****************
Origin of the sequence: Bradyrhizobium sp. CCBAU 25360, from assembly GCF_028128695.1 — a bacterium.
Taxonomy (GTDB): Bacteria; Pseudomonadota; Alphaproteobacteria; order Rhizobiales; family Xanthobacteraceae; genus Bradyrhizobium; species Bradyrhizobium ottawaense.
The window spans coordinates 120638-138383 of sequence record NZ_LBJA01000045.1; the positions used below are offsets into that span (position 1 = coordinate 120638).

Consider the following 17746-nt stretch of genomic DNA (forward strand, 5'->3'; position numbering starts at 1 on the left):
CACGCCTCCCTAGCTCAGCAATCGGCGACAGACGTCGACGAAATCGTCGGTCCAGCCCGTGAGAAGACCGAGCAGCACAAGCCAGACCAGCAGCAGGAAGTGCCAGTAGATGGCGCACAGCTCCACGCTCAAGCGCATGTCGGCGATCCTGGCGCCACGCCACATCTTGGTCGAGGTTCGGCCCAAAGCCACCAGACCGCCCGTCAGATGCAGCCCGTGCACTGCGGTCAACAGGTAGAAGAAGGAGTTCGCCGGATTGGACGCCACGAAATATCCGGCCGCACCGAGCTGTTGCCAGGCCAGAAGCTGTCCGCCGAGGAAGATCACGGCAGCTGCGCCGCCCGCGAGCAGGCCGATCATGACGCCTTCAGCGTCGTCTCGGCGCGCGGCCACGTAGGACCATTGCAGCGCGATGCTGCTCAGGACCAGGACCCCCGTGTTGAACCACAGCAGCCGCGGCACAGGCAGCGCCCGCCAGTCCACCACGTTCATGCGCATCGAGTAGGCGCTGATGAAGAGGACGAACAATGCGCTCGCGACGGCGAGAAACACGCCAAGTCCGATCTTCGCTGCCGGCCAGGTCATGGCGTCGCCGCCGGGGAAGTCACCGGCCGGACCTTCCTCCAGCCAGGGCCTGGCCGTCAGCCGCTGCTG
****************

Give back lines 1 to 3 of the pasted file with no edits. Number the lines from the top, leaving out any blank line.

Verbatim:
Origin of the sequence: Bradyrhizobium sp. CCBAU 25360, from assembly GCF_028128695.1 — a bacterium.
Taxonomy (GTDB): Bacteria; Pseudomonadota; Alphaproteobacteria; order Rhizobiales; family Xanthobacteraceae; genus Bradyrhizobium; species Bradyrhizobium ottawaense.
The window spans coordinates 120638-138383 of sequence record NZ_LBJA01000045.1; the positions used below are offsets into that span (position 1 = coordinate 120638).